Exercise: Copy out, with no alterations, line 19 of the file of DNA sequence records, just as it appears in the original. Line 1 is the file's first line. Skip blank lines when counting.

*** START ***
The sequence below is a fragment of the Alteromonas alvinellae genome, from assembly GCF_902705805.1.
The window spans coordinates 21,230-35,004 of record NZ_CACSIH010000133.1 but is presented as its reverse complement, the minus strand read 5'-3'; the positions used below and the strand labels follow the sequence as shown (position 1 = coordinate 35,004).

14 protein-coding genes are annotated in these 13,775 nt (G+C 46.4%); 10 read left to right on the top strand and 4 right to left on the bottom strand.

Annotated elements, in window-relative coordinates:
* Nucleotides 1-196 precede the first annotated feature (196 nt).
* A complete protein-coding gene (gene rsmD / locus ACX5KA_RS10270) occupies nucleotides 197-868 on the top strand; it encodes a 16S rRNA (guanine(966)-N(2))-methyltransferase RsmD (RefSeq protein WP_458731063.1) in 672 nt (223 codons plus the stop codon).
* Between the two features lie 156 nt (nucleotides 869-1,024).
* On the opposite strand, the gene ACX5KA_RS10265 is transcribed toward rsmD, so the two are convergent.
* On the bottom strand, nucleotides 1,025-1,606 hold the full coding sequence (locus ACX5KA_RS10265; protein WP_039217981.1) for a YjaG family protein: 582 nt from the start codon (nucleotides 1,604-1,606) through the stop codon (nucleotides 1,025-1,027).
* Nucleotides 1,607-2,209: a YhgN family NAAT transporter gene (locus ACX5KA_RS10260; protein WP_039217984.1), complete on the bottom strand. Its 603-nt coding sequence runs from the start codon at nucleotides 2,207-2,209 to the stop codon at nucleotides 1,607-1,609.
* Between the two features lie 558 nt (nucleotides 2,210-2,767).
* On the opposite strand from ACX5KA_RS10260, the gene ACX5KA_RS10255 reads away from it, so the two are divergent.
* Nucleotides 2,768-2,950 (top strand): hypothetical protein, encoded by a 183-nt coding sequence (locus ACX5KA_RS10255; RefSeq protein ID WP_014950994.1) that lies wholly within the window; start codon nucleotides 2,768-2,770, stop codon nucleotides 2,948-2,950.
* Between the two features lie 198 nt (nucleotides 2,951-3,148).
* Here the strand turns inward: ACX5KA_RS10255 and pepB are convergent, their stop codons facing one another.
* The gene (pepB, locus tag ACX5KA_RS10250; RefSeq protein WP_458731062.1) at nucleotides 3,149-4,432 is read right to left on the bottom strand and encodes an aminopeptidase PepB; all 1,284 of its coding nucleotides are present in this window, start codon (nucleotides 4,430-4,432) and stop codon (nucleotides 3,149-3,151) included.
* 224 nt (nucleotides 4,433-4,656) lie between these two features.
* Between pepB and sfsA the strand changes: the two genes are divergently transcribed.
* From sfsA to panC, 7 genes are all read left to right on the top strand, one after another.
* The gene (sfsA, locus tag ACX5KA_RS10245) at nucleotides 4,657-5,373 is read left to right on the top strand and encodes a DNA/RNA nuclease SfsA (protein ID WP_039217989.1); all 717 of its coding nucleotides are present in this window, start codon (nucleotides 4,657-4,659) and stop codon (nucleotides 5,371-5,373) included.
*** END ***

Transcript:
* From sfsA to panC, 7 genes are all read left to right on the top strand, one after another.